Many web designers know that link text that says "click here" is not descriptive and requires the reader to click on the link to discover what article is the destination. This rule of thumb also applies to wikis as well, especially within the article namespace. In particular, "click here" syndrome is to be avoided within standard articles, although its use is also discouraged within the Template, My Lego Network Wiki, and Help namespaces.

Short Article, One Link

When adding links within a short article, it is unnecessary to link the same word multiple times. In longer articles, however, the better choice is to "renew" the link for every section.

Treat Readers Like Idiots...

A rule of thumb for music notation is "treat the musician like an idiot." Although this seems odd at first, it makes sense that the composer ensures that the musician does not assume certain dynamics, articulations, etc. without the composer's consent. Composers should also assume that the musician does not fully understand the feel and attempted emotion of the music, and that all needed articulations should be added whether the musician expects them or not.

The same also applies to encyclopedias. Suppose a reader who is inexperienced in MLN reads the following sentence:

An Apple is an important thing in Rank 0.

Wait, what is a "thing" in the world of MLN? What makes it "important?" These questions pop out of the reader's mind when he/she reads the sentence.

Be very specific, regardless of the complexity of the topic. The words "person" and "object" are very general. Terms such as Networker and Item are not only more formal, but they tell the reader exactly what type of "person" the Networker is, for example.

...But do not overdo it

Do not be too specific because of the Treat Readers Like Idiots guideline. The following article beginning is not acceptable:

An Apple is a type of food in MLN.

Um...what? The term "type of food" is, in fact, very specific, but it does not have an article and leaves the reader wondering what a "type of food" is.

Do not delve too deeply into how an article is classified. If it is an Item, say that it is an Item, and not that it is a "type of food" or the "rarest album."

Line Breaks

Please use the <br/> tag, rather than the <br> or <BR>. This is because XHTML uses <br/>, and, although probably will not affect the coding of the Wiki or browser generation, it looks more professional.

Multiple Line Breaks

Multiple line breaks (<br/><br/><br/><br/><br/><br/><br/>...) look messy. If they are in place to align a picture or template, it may be better to use a {{clr}} template instead.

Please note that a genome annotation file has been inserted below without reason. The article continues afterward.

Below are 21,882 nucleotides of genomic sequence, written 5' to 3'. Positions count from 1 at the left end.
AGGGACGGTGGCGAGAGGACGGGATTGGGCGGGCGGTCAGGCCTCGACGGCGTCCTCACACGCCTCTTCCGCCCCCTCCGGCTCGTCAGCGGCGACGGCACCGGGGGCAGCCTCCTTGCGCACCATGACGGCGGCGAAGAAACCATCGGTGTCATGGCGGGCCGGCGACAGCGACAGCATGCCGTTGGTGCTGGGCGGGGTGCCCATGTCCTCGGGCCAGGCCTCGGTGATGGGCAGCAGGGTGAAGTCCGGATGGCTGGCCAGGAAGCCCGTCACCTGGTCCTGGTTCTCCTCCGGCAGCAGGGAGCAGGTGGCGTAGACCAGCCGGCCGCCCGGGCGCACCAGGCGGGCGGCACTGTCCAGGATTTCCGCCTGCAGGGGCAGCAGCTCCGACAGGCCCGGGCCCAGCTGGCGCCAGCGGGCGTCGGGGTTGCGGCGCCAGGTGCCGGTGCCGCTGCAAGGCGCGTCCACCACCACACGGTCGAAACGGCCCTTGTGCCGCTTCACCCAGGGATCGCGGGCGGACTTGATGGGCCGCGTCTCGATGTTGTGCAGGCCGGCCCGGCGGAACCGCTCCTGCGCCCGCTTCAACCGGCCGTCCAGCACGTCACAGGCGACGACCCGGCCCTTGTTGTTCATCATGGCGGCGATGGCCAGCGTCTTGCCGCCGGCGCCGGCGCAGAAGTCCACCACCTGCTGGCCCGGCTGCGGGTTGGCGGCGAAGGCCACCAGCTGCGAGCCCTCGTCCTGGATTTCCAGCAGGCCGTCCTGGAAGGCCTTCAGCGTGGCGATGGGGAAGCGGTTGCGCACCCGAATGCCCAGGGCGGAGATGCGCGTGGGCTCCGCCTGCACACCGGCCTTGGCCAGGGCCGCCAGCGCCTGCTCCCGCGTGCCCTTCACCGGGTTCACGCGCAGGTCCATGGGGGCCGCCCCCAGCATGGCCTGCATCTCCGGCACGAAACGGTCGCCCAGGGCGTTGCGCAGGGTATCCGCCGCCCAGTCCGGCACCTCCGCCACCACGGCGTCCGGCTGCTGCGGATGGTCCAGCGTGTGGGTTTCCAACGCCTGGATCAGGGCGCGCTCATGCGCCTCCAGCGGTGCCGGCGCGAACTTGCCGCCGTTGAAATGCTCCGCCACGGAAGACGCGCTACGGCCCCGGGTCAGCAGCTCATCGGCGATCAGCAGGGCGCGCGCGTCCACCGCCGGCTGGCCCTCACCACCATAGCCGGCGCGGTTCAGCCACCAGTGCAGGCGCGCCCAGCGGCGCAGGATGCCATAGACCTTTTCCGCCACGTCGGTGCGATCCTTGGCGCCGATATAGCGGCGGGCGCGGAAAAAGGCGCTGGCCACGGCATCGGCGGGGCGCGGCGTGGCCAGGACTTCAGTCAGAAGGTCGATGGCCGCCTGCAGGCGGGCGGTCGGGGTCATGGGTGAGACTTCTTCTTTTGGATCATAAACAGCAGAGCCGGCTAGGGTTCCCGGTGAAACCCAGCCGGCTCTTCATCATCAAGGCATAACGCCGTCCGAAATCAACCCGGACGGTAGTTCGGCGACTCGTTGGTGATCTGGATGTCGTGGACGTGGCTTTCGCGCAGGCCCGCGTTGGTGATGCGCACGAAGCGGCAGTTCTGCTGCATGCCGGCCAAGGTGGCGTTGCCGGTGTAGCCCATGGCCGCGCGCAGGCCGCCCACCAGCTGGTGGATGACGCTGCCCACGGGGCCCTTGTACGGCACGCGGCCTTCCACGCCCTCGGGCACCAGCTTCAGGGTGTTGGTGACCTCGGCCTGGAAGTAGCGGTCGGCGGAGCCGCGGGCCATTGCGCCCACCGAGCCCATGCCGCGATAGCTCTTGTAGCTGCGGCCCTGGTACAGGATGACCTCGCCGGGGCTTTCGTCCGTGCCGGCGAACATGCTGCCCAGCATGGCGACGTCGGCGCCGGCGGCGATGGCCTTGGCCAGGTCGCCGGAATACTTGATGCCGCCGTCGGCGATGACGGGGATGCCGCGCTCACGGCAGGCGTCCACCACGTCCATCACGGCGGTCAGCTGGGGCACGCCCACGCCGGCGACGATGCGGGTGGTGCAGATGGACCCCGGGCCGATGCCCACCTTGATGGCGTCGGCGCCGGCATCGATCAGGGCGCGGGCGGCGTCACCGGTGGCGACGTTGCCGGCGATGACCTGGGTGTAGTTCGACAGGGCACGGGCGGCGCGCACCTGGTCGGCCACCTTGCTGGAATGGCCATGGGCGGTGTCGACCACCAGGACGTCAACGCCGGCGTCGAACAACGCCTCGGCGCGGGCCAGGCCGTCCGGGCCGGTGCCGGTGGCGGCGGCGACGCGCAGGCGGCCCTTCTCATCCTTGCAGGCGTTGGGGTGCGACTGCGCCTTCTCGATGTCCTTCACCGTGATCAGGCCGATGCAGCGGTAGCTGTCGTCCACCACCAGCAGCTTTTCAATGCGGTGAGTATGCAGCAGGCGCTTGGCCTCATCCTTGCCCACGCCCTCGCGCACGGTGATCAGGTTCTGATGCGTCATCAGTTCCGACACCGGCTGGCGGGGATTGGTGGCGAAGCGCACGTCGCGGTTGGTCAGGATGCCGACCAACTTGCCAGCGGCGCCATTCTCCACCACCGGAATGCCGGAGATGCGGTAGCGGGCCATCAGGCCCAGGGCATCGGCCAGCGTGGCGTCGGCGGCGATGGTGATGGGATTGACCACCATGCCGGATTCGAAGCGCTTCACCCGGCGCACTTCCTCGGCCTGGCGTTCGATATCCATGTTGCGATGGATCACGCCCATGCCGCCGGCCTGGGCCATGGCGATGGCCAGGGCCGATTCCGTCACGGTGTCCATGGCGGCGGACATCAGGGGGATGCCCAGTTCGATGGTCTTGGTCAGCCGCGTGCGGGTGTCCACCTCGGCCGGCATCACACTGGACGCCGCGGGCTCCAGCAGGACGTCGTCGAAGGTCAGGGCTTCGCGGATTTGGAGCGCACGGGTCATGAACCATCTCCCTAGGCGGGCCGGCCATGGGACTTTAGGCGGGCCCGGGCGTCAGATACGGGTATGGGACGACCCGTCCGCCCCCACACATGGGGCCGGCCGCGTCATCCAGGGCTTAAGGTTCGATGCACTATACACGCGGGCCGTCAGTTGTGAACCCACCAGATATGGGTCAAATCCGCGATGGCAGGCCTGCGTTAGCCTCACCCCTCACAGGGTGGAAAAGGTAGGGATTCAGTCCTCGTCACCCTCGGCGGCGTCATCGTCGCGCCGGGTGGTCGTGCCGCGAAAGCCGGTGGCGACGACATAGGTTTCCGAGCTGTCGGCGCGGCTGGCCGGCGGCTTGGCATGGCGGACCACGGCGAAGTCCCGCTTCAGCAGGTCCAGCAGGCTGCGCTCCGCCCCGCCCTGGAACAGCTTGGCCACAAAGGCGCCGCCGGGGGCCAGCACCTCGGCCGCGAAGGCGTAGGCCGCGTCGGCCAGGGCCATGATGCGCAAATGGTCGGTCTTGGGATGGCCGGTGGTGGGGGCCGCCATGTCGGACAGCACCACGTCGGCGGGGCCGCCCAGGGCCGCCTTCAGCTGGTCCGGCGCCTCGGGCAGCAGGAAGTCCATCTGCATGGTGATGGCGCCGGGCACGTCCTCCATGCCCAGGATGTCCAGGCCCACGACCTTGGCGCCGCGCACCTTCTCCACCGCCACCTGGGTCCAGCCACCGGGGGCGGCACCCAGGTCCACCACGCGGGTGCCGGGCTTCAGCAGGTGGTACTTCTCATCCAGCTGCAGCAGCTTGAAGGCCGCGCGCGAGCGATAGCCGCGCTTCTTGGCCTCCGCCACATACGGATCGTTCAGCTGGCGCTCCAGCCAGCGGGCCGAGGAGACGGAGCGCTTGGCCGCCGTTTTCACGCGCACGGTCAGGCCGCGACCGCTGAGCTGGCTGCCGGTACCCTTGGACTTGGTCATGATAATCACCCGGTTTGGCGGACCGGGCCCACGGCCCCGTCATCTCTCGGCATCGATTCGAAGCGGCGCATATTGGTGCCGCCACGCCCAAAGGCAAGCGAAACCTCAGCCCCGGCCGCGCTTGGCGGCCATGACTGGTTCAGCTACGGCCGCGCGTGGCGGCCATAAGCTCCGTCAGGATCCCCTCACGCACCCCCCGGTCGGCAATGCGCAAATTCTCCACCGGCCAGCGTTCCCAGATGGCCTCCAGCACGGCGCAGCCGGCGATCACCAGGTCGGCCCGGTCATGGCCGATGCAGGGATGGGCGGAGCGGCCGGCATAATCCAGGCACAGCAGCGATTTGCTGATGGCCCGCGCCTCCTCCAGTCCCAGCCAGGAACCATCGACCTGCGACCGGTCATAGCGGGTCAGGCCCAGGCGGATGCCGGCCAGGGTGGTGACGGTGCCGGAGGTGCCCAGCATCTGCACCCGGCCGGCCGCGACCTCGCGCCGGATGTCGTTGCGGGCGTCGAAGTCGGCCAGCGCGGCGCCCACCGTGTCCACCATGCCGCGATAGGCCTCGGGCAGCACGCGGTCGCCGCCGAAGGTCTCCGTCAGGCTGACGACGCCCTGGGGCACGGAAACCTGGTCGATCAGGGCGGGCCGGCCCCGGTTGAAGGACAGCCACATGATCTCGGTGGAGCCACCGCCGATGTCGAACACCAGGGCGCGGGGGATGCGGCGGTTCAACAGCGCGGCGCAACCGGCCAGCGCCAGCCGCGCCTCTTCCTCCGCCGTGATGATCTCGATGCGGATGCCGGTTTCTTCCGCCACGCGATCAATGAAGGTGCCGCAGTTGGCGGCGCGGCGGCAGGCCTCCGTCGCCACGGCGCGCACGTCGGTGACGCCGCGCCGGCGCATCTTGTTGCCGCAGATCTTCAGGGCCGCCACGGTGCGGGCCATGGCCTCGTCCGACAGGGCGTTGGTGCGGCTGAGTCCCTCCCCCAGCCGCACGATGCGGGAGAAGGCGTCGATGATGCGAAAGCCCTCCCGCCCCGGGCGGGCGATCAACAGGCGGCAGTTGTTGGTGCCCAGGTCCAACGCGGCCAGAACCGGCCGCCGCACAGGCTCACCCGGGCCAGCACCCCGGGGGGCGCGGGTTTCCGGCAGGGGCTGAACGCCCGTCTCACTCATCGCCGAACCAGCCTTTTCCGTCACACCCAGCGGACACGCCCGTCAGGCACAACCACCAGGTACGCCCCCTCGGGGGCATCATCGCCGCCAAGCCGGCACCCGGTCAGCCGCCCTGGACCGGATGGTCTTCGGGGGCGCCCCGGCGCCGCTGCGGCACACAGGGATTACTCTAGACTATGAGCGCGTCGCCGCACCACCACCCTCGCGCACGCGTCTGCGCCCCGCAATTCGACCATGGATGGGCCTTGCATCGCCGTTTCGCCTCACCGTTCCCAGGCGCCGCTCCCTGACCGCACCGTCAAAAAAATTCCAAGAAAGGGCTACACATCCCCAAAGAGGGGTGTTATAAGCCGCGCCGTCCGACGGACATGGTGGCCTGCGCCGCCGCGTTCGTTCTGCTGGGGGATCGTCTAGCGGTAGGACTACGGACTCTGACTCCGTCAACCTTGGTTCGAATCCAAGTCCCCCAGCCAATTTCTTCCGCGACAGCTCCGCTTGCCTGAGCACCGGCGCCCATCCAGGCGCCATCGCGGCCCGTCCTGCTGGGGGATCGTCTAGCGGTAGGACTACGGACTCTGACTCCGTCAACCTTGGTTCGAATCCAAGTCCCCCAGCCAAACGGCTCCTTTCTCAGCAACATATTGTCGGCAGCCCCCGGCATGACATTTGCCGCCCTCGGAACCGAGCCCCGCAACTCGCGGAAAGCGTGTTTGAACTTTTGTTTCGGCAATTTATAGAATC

English (American)

Many of MLNWiki's articles, and MLN Modules*, are in the American English language. Please remain in the American English format. This includes templates.

However, where possible, please switch an American word, or where spelling is questioned, to a neutral word. For example, the American spelling "Traveled" and English "Travelled" should just become "went" as necessary.

Where there must be a decision, American will be used; however English will also be made available where possible. In an example template, Template:Color, a redirect from Template:Colour can be used and either template used to the author's discretion. However the word "color", where no ideal synonyms exist, can be kept.

* For example the Cruiser Command Center, and Defense System.


Unless there is an extreme case with a very good purpose, do not use coloring in articles. There are two major types of coloring:

  1. The whole page is a single color or format. While the universal color scheme may seem much more interesting and "cooler" than the plain, black-on-white text, the inconsistency can be both distracting and irritating. If you have a general color that you want to apply to all pages, talk to the administrators about the wiki's skin or insert some CSS into your personal settings.
  2. A single portion of the text is colored. If you use the colors to apply emphasis, use bold or italic fonts.

Editing of Userspaces

  • Generally, users should only edit their own userspace, unless permission is given by the page's author (e.g. a guest list), or you are genuinely helping the user (e.g. replacing an old picture or fixing poor code).
  • All userpages must adhere to the Polices laid out across the Wiki.
  • If you wish to remove one of your own pages, please use the {{Speedy}} template with a summary such as "Author request" and an administrator will do it for you.
    • Note: please note that this is an encyclopedia and not a place to just edit your userpage with cool codes. You are free to edit your userpage as much as you want but please help contribute to improve this wikia, Thank you.